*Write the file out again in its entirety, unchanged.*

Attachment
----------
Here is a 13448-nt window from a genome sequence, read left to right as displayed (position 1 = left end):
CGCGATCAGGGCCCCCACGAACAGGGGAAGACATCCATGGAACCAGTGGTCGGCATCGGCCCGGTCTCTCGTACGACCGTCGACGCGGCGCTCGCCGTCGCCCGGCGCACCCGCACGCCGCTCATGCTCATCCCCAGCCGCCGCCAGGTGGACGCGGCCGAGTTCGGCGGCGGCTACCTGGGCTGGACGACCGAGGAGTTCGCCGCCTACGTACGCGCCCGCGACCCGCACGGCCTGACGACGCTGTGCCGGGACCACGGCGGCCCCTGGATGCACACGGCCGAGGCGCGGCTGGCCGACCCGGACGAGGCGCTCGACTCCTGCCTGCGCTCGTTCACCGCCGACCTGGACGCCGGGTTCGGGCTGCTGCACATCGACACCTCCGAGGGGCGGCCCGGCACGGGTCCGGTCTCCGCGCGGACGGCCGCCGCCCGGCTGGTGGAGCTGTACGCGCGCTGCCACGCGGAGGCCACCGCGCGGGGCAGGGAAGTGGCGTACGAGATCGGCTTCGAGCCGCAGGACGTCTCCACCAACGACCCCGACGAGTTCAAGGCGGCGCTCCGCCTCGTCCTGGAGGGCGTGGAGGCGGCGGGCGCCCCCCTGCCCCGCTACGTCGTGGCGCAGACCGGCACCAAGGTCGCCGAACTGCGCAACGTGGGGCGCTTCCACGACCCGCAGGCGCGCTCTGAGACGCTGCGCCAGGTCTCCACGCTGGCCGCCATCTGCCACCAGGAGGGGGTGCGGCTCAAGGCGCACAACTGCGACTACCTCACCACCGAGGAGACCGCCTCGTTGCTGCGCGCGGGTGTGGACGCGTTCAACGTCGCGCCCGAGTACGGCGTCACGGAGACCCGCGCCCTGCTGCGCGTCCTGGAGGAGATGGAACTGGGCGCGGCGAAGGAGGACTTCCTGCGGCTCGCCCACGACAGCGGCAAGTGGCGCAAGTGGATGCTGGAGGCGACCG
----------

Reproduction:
Here is a 13448-nt window from a genome sequence, read left to right as displayed (position 1 = left end):
CGCGATCAGGGCCCCCACGAACAGGGGAAGACATCCATGGAACCAGTGGTCGGCATCGGCCCGGTCTCTCGTACGACCGTCGACGCGGCGCTCGCCGTCGCCCGGCGCACCCGCACGCCGCTCATGCTCATCCCCAGCCGCCGCCAGGTGGACGCGGCCGAGTTCGGCGGCGGCTACCTGGGCTGGACGACCGAGGAGTTCGCCGCCTACGTACGCGCCCGCGACCCGCACGGCCTGACGACGCTGTGCCGGGACCACGGCGGCCCCTGGATGCACACGGCCGAGGCGCGGCTGGCCGACCCGGACGAGGCGCTCGACTCCTGCCTGCGCTCGTTCACCGCCGACCTGGACGCCGGGTTCGGGCTGCTGCACATCGACACCTCCGAGGGGCGGCCCGGCACGGGTCCGGTCTCCGCGCGGACGGCCGCCGCCCGGCTGGTGGAGCTGTACGCGCGCTGCCACGCGGAGGCCACCGCGCGGGGCAGGGAAGTGGCGTACGAGATCGGCTTCGAGCCGCAGGACGTCTCCACCAACGACCCCGACGAGTTCAAGGCGGCGCTCCGCCTCGTCCTGGAGGGCGTGGAGGCGGCGGGCGCCCCCCTGCCCCGCTACGTCGTGGCGCAGACCGGCACCAAGGTCGCCGAACTGCGCAACGTGGGGCGCTTCCACGACCCGCAGGCGCGCTCTGAGACGCTGCGCCAGGTCTCCACGCTGGCCGCCATCTGCCACCAGGAGGGGGTGCGGCTCAAGGCGCACAACTGCGACTACCTCACCACCGAGGAGACCGCCTCGTTGCTGCGCGCGGGTGTGGACGCGTTCAACGTCGCGCCCGAGTACGGCGTCACGGAGACCCGCGCCCTGCTGCGCGTCCTGGAGGAGATGGAACTGGGCGCGGCGAAGGAGGACTTCCTGCGGCTCGCCCACGACAGCGGCAAGTGGCGCAAGTGGATGCTGGAGGCGACCG